Jacques Alexandre-César Charles was born on November 12, 1746 in Beaugency, France. When he was young, he recieved an education that had very little science involved. He learned only basic mathematics, and hardly any practical science. When he was young, he moved to Paris and worked at the Bureau of Finances. In the year 1779, Benjamin Franklin visited Paris as an ambassador for the newly created United States of America. Charles learned about Franklin's scientific experiments, and was impressed enough to begin learning about nonmathematical, experimental physics. In 1781 after only a year and a half of studying, he began giving public lectures on the things he had learned. Charles was named a resident member of the Académie des Sciences (Science Adcademy) on November 20, 1795. He was also professor of experimental physics at the Conservatoire des Arts et Métiers (Conservatory of Arts and Careers), librarian for the Institute, and he was president of the class of experimental physics at the Académie from 1816.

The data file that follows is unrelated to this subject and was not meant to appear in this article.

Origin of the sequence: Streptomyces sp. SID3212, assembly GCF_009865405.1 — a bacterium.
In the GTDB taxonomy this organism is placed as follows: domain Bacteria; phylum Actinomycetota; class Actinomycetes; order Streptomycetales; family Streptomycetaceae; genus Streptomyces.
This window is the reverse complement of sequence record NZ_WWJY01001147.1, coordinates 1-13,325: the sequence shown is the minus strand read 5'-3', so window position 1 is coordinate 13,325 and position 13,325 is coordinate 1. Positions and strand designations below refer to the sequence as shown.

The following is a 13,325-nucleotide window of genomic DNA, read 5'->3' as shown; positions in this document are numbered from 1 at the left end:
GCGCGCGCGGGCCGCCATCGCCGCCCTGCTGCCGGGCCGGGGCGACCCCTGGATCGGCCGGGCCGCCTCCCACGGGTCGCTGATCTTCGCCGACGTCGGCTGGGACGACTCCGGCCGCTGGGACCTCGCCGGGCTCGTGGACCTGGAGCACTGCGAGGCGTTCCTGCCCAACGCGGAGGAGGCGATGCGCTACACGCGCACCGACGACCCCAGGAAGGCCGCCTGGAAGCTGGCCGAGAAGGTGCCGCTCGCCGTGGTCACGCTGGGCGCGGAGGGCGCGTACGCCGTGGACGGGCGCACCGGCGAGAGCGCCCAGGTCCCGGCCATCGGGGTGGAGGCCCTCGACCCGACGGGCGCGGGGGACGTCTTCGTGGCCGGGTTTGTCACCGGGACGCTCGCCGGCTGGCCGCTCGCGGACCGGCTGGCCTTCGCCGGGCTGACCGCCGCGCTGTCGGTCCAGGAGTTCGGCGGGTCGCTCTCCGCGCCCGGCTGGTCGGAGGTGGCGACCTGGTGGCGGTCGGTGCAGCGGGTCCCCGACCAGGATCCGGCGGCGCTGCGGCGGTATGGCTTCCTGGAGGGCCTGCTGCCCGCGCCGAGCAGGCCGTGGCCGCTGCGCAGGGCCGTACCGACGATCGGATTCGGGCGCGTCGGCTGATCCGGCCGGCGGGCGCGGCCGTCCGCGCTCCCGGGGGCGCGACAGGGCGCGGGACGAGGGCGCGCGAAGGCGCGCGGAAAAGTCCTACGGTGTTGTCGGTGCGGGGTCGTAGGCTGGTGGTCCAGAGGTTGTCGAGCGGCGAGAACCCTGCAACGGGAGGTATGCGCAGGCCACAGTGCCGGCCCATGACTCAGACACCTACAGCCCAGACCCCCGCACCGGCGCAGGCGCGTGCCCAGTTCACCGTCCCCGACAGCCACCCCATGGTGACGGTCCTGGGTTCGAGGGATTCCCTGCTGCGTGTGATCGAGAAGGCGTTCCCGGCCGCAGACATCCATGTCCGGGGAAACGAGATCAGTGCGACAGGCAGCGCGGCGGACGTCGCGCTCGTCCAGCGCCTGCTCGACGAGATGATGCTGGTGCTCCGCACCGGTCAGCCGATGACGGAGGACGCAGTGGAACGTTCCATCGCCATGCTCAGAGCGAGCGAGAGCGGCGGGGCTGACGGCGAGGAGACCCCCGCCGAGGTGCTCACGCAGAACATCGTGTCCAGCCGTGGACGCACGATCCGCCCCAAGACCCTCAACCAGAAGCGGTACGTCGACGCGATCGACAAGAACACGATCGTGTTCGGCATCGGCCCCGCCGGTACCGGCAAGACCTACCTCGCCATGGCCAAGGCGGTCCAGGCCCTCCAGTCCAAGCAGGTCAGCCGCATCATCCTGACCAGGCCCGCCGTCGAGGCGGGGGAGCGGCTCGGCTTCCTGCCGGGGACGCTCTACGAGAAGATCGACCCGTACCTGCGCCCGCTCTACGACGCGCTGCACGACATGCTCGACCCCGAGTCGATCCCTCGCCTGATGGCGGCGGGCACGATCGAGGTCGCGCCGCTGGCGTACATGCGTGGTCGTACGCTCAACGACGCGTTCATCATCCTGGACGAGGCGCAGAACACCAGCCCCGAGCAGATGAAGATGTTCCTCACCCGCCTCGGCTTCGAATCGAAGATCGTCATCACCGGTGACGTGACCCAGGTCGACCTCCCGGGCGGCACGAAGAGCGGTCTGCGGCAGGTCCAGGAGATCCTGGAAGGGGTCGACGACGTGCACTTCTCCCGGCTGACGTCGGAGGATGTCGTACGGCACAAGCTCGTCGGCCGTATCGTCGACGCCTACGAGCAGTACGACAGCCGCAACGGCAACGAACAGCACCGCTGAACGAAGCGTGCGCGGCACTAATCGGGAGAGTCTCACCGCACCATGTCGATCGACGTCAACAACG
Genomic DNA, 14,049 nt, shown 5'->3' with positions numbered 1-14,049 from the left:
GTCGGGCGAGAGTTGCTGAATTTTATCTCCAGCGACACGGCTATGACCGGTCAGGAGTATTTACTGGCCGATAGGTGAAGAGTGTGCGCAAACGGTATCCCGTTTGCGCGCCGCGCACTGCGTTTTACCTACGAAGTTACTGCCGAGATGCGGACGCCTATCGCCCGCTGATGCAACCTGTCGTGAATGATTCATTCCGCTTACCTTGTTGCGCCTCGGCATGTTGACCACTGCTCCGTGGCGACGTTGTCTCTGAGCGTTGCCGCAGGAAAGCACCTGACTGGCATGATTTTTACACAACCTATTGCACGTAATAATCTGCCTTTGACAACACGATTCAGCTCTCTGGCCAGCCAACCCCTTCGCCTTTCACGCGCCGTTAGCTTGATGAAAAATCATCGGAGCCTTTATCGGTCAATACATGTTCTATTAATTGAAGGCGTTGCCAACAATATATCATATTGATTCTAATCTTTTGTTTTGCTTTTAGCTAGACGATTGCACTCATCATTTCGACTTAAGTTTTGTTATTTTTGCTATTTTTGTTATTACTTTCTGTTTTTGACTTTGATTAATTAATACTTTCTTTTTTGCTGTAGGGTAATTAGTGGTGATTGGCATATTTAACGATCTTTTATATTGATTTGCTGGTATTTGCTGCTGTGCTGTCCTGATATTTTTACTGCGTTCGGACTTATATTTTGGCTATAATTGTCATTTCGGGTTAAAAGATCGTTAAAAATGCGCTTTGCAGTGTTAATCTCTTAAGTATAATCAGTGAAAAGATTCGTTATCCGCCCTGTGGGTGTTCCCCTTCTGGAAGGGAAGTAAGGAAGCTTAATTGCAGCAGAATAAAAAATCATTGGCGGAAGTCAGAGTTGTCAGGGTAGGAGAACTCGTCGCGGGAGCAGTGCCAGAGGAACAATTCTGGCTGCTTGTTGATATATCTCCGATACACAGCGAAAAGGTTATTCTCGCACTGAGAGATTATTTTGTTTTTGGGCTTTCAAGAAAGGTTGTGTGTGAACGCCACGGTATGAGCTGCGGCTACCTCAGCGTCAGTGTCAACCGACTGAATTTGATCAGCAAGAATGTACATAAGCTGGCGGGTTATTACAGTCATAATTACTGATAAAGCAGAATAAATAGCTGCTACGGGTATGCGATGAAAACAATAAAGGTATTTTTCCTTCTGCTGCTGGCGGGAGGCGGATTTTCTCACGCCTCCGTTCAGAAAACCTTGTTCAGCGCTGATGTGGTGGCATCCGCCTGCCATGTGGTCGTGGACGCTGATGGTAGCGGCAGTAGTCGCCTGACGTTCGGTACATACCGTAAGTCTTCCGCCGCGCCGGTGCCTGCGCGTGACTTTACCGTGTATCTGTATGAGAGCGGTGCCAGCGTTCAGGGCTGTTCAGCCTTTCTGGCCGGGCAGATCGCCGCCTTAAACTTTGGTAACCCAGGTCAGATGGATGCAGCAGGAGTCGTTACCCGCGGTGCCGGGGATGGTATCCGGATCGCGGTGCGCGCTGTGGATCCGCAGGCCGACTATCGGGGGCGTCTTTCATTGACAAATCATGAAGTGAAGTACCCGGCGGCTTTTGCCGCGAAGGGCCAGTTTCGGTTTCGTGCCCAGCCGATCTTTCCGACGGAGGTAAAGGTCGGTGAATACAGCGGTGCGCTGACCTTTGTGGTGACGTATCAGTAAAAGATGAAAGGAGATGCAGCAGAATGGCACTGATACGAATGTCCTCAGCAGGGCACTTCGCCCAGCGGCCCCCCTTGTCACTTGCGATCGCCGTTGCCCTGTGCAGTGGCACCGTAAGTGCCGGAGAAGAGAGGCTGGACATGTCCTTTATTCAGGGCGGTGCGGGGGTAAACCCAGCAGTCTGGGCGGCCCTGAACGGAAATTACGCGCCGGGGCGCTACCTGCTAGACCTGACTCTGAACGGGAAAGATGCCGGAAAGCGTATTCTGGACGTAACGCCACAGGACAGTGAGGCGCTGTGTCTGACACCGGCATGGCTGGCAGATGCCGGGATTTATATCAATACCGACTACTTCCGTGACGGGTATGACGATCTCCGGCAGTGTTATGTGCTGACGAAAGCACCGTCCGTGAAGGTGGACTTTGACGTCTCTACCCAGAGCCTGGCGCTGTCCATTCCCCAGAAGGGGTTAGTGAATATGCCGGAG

Although Charles is relatively unknown, both during his lifetime and currently, he made some contributions to science that he is remembered for. He redesigned the way hot-air balloons were built. He invented the valve line which enables an operator to release gas from the balloon for an easy descent, the appendix, a tube that lets expanded gas out of the balloon, and the nacelle, a wicker basket that is held onto the balloon by a network of ropes and a wooden hoop. He also suggested the use of "inflammable" hydrogen instead of plain "hot-air". His work with gases resulted in the forming of Charles' Law in 1787. Although his law is the thing he is probably most famous for, it wasn't published by him. It was published about fifteen years later by Joseph Gay-Lussac.